Children learn the fascinating characteristics and behaviors of animals all over the planet with this interactive, comparative unit plan.
- Understand that mammals grow and change
- Identify characteristics of mammals
- Discover how mammals move, how they eat, and that they have different bodies
- Printed images of animal tracks
- Printed images of mammals, 6 of adult mammals and 6 of their corresponding babies
- Index cards
- Mammal Collage/Chart from A Planet Full of Animals: An Introduction to Animal Classification
- K-W-L Chart from A Planet Full of Animals: An Introduction to Animal Classification
- Dry cereal (not flakes)
- Paper plates, one per student
- Drawing paper
- A variety of fake fur scraps and/or thin strips of brown, black, and white construction paper
- Fiction and nonfiction books about or featuring mammals
- Optional: Zoo Pals paper plates by Dixie, one per student (instead of paper plates)
- Search online for images of animal tracks made by mammals (such as a bear or mountain lion) or use the book Animal Tracks by Arthur Dorros. Print or photocopy about 15 images of tracks. Before students arrive, tape the tracks across the wall of the classroom.
- Search for images of adult mammals and their baby counterparts. Select and print or photocopy six images of adults and six images of their babies (for a total of 12 images). Glue these images to index cards for the Mammal Memory Game.
- Group your students for rotation through four independent centers.
- Set up the centers as follows:
- Mammal Memory Game: Students will play an adult/baby mammal memory game with the 12 images on index cards.
- Eat Like a Mammal: Students will eat dry cereal without their hands. Set out a small paper plate for each child with a handful of dry cereal. Provide new plates each time children rotate.
- Draw and Glue Fur on the Mammal: Set up this center near the Mammal Collage for inspiration. Students will be drawing a mammal and gluing fake fur to it, so have paper, crayons, glue, scissors, and the fake fur scraps or construction paper available for student use.
- Mammal Read-a-Thon: Provide books about mammals, both non-fiction and fiction.
Step 1: Gather students together to review the mammal song from A Planet Full of Animals: An Introduction to Animal Classification. As you sing the song, display the mammal collage/chart. Encourage students to call out the names of the mammals displayed and name the ones they forget.
Step 2: Tell students that all animals have body coverings to help them survive. Ask students: What do mammals have covering their bodies? (fur or hair)
Step 3: Explain that animals use different parts of their bodies to get food. Ask students: What parts of their bodies do mammals use to eat? (teeth, claws)
Step 4: Remind students that some animals hatch from eggs and others are born from their mother's bodies. Ask students: Do mammals come from eggs or their mothers' bodies? (mothers' bodies)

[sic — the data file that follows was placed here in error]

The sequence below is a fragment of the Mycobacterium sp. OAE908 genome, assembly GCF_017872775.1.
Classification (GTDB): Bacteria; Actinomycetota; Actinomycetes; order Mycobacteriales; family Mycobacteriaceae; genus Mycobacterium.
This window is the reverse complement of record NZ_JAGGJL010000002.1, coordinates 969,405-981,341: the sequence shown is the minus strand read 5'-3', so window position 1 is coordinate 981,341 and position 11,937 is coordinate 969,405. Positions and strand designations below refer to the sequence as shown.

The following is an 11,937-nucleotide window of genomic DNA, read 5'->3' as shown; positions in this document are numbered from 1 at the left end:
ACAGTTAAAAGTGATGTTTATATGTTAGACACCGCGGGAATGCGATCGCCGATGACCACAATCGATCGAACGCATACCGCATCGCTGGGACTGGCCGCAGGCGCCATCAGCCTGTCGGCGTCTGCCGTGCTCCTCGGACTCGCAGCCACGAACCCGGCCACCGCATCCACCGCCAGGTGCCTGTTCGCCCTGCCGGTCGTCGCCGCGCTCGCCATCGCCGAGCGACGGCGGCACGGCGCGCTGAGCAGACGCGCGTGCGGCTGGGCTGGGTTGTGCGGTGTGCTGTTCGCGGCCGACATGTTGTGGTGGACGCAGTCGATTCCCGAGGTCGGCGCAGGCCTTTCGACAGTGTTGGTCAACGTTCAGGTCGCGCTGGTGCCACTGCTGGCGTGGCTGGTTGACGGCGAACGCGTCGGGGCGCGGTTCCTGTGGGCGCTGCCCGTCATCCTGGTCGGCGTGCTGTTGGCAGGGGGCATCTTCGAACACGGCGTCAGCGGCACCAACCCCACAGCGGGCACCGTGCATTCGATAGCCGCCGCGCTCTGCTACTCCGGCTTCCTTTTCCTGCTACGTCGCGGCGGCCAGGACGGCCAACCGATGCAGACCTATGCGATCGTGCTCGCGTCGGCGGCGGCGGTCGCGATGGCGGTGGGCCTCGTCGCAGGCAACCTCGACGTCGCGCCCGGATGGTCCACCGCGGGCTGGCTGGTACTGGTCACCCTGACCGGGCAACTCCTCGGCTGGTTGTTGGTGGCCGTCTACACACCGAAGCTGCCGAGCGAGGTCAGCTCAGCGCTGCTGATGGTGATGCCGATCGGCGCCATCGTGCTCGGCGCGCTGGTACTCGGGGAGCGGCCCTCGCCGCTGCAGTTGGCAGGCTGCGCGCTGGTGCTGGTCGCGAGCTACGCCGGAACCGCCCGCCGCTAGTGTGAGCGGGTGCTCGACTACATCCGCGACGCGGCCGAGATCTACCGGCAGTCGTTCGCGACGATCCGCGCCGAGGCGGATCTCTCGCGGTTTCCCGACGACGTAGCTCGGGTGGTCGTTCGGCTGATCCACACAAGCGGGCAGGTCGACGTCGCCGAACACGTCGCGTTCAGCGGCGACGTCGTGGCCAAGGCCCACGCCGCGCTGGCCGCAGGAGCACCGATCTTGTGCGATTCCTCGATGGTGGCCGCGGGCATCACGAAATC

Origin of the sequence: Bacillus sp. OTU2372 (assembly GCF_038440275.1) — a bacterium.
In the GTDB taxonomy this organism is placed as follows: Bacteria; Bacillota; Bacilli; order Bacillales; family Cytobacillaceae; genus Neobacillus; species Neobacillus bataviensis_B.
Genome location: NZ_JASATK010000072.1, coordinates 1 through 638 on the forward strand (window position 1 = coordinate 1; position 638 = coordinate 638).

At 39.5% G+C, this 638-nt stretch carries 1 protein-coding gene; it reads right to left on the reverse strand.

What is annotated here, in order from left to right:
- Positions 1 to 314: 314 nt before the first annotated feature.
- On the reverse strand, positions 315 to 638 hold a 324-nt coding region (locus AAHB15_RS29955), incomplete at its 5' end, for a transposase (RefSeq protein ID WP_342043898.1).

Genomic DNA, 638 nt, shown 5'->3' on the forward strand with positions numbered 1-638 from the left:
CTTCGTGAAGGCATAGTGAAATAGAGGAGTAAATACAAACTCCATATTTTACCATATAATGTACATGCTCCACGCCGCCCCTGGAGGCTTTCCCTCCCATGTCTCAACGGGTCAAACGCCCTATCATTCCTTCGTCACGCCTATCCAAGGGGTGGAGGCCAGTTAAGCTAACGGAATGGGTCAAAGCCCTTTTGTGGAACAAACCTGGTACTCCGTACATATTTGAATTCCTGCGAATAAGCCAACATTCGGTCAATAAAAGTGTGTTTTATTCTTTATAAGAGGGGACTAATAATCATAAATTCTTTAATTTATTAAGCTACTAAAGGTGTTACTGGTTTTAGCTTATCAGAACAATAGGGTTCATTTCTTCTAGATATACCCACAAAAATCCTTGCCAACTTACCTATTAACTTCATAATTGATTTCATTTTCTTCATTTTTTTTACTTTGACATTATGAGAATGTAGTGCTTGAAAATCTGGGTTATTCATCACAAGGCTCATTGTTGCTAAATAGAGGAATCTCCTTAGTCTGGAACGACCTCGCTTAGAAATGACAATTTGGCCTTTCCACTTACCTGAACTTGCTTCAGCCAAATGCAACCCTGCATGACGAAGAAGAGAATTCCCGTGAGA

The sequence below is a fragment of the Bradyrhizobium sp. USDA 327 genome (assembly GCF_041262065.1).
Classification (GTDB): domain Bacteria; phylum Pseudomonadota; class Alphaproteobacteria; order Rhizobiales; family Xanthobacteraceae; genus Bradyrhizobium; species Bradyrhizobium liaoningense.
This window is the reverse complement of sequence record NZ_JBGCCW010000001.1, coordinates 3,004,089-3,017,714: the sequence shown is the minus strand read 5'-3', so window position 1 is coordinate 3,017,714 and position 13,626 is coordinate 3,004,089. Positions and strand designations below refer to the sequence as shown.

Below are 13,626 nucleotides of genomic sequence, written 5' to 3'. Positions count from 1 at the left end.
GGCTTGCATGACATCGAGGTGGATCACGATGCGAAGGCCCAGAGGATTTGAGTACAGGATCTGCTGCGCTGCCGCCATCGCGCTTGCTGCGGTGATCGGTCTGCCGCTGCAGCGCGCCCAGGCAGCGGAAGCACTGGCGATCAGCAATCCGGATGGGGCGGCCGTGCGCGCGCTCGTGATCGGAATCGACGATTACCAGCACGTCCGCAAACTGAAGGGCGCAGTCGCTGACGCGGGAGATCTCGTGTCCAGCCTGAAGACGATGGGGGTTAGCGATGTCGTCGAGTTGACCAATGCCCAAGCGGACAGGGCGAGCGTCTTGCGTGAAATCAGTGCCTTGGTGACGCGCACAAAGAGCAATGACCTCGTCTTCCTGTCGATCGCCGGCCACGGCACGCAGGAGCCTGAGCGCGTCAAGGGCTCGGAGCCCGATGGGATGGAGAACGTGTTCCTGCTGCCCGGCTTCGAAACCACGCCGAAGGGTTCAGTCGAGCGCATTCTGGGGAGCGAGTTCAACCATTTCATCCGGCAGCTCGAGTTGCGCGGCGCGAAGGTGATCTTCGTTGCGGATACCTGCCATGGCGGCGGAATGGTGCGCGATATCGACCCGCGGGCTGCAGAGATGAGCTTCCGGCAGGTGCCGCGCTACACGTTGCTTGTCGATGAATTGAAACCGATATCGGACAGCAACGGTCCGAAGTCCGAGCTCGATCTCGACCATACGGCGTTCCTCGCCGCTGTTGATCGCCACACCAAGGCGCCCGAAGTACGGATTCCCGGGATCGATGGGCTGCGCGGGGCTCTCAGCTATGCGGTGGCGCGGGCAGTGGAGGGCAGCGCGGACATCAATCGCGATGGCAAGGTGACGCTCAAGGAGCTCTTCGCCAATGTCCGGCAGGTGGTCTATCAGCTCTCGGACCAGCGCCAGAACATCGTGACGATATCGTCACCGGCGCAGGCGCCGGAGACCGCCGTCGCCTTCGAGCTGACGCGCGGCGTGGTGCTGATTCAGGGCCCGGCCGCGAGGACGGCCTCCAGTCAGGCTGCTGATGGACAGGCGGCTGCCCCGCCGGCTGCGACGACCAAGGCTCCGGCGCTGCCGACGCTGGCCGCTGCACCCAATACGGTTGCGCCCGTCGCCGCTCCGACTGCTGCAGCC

Step 5: Show students the pictures of adult mammals and their corresponding baby mammals. If you have not played memory in your class before, demonstrate for the children. Lay the mammal cards face down and give each player a turn to flip over two cards and try to match the mother and baby. If they match, the player keeps the cards. If they don't, the player returns the cards. The player with the most cards wins.
Step 6: Show students that today they will be going to different centers to explore magnificent mammals. Explain the tasks at each of the four centers:
- Mammal Memory Game: Students will play an adult/baby mammal memory game, matching index cards with the adult mammals to cards with the same mammal as a baby.
- Eat Like a Mammal: Explain that, except for primates, mammals eat without their hands. Students will do the same in this center, eating dry cereal without using their hands.
- Draw and Glue Fur on the Mammal: Students will draw a mammal and then glue fake fur or cut fake fur (hair) to show its covering. They should use the Mammal Collage to get ideas.
- Mammal Read-a-Thon: Students can read various books depicting mammals.
Step 7: Students rotate through the centers in their groups, spending 10–15 minutes at each center.
Step 8: Gather students together to share what they learned. Add to the K-W-L Chart. Use a different color marker when writing student responses to indicate a later entry.
Supporting All Learners
When creating groups, combine high achievers with low or medium achievers.
Talk about the various habitats in which mammals live and the diversity of those places (e.g., whales in the ocean, tigers in the jungle, deer in the forest).
Ask students to bring in a book about mammals or a stuffed mammal animal from home.
Complete a picture of a mammal with covering.
- Did students work well in their groups?
- Were students engaged and on task the entire time?
- How might I do this lesson differently next time?
- Observe how students interact in their groups
- Note what students add to the K-W-L Chart